Press Release
November 8, 2017

Legarda on 4th Yolanda Anniversary: Rebuild Communities, Build Resilience

In commemoration of the fourth anniversary of Supertyphoon Yolanda, Senator Loren Legarda today renewed her call to concerned agencies to fast-track the rebuilding of affected communities, especially the provision of permanent shelters for displaced families.

Legarda, Chair of the Senate Committees on Finance and Climate Change, said that of the total housing units needed, less than half has been completed and only 12% has been occupied.

"We should be uplifting the survivors' dignity and giving them renewed hope. It is lamentable that four years after the Yolanda tragedy, many affected families remain homeless while thousands of housing units remain unoccupied. This causes despair and prolonged agony for the affected individuals, many of whom not only lost their homes but also their loved ones," she said.

"Concerned agencies, especially the National Housing Authority (NHA), should be more proactive in coordinating with the Local Water Utilities Administration (LWUA) and the National Electrification Authority (NEA) to ensure power and water service connections so that completed units can already be occupied," she added.

According to the NHA's accomplishment report as of July 31, 2017, of the 205,128 housing units needed in the aftermath of Yolanda, 67,754 units have been completed so far and only 23,687 units have been occupied; and of the 15 location provinces, there are still four provinces--Palawan, Masbate, Southern Leyte and Dinagat Islands--with no housing units completed yet.

The NHA cited the incomplete list of beneficiaries and the lack of power and water utilities as causes of delay in the completion of the Yolanda permanent housing program.

Legarda also noted the Commission on Audit's 2016 Annual Financial Report on Government-Owned or Controlled Corporations that the Philippine Coconut Authority (PCA) failed to properly account for P2.453 billion worth of funds for the Yolanda Recovery and Rehabilitation Program (YRRP) and that poor planning of its Yolanda-related projects resulted in delays and low implementation rate; while the National Food Authority (NFA) had spent only P58.138 million of the P111.205 million it received under YRRP as of the end of 2016.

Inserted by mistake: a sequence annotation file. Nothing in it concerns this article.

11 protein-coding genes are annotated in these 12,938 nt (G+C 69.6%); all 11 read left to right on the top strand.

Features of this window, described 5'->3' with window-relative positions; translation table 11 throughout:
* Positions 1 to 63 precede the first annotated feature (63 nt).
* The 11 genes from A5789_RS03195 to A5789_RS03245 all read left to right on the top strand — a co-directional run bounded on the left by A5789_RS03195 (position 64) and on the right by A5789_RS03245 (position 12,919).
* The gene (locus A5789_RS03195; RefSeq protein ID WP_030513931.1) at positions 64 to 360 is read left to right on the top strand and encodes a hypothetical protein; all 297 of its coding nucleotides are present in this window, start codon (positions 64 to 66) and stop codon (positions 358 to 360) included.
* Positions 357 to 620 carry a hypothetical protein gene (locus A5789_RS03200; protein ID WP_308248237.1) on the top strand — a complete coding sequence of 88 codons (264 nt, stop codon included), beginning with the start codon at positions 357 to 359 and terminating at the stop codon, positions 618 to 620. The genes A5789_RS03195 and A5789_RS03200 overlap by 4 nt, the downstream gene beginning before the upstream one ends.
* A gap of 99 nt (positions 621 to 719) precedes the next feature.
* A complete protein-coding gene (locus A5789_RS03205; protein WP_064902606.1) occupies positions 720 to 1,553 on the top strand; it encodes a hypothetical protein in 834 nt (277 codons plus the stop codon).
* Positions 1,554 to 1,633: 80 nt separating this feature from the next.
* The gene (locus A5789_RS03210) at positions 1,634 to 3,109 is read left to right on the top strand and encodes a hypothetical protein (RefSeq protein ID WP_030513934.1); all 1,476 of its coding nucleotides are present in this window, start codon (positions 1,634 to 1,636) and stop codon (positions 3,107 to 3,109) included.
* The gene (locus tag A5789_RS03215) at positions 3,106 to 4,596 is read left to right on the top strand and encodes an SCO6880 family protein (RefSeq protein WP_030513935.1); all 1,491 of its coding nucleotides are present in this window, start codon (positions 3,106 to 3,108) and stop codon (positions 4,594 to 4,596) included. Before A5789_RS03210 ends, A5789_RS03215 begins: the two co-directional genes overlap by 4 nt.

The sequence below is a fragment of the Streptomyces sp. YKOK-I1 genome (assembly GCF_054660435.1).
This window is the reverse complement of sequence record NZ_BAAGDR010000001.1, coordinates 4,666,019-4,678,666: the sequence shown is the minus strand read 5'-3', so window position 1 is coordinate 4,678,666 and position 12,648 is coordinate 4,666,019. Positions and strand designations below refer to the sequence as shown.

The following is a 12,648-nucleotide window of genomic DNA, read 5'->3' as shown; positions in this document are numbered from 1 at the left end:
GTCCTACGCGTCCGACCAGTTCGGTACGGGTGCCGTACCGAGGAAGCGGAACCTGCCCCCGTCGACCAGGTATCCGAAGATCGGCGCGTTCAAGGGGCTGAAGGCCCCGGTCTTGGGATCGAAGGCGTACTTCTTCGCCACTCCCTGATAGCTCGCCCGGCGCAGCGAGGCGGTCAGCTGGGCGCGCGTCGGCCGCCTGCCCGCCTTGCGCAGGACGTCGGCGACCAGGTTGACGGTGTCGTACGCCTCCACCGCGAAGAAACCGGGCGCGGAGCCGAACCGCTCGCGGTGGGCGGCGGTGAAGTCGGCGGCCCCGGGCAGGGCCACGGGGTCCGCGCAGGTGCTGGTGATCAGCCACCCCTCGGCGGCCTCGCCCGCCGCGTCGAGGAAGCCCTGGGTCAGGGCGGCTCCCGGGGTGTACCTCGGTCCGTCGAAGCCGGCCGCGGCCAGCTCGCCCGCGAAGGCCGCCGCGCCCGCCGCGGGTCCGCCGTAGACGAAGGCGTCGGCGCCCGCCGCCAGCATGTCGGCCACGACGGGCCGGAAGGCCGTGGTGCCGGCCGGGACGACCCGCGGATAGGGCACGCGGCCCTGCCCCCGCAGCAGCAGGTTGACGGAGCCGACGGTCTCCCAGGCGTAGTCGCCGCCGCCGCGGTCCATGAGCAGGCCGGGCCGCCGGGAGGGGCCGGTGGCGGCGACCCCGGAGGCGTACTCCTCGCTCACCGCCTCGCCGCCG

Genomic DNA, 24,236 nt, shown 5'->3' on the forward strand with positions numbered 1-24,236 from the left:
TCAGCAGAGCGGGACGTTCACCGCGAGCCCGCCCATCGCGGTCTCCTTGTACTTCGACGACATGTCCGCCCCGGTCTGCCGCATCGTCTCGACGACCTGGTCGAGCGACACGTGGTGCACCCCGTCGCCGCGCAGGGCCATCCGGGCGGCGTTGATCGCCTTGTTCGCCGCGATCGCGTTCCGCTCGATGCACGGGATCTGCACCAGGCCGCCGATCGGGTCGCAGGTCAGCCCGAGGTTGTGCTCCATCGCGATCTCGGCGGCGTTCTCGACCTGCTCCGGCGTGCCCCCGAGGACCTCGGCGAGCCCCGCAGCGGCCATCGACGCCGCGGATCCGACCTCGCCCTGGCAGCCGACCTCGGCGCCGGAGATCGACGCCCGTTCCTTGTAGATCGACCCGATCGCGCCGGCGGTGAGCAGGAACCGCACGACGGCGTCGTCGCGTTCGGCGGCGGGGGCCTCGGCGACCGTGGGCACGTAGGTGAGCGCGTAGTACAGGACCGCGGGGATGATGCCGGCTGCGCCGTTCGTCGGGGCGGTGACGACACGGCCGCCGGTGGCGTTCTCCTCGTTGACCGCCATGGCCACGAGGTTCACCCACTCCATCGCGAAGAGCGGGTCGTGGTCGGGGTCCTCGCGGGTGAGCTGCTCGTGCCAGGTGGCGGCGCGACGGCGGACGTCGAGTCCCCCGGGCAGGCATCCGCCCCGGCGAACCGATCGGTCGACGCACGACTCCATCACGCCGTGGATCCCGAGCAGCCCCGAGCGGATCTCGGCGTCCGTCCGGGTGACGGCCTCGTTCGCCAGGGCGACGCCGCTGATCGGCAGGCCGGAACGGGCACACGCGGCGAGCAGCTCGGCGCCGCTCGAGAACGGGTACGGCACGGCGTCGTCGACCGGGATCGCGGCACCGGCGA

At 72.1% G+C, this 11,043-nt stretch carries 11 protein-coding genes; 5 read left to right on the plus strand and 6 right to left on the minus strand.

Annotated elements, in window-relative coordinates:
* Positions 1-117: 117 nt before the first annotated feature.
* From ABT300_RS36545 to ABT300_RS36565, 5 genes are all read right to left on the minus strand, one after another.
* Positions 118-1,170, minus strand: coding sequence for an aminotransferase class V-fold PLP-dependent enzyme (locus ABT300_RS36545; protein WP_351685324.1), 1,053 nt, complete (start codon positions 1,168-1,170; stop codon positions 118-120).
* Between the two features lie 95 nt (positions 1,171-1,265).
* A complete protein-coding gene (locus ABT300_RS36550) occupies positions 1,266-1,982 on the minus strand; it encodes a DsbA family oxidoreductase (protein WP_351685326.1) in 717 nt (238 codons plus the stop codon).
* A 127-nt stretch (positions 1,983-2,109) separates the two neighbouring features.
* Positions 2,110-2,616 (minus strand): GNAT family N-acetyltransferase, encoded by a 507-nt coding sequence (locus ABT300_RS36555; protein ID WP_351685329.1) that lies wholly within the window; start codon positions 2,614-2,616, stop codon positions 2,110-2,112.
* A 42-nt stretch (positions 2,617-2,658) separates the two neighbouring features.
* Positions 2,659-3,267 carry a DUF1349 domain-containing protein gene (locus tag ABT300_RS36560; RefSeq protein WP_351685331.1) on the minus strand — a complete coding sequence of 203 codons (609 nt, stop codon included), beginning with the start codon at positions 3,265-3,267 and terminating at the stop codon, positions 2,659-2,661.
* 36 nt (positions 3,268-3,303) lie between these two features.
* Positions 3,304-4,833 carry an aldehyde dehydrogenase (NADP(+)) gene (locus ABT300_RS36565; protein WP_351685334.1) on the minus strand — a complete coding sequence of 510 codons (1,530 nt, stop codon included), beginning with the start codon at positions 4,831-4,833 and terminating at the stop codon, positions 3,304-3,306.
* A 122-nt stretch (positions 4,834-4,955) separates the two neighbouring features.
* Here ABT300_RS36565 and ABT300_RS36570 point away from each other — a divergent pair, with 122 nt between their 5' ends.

Meanwhile, Legarda also renewed her call to the national government and local government units (LGUs), as well as communities and individuals, to work together in building a more resilient nation.

"I believe we have been improving on our resilience efforts. Agencies, LGUs and communities are more aware of disaster risks and the impacts of climate change. We have become more proactive in responding to impending natural hazards. We notice the improvements, especially in the issuance of advisories and early warnings. LGUs are able to enforce early evacuation and national government agencies are prepositioning goods prior to landfall of typhoons. But we need to do more," Legarda explained.

She added, "We still need to heighten not only the level of awareness but also of the action that we take in order to reduce disaster risks and address and mitigate the impacts of climate change. LGUs have to complete their local climate change action plans and access the People's Survival Fund; our national government should access the Green Climate Fund; and we should double our efforts in building infrastructure that can withstand natural hazards, creating communities that are climate-smart, and protecting our environment, which will be our ultimate protection against disaster risks."

"Yolanda was a tragic example of stronger natural hazards caused by climate change. We should expect more of it, but more important is to be prepared for these extreme weather events. We will only be resilient if we learn the lessons of past disasters and translate these lessons into action," Legarda concluded.

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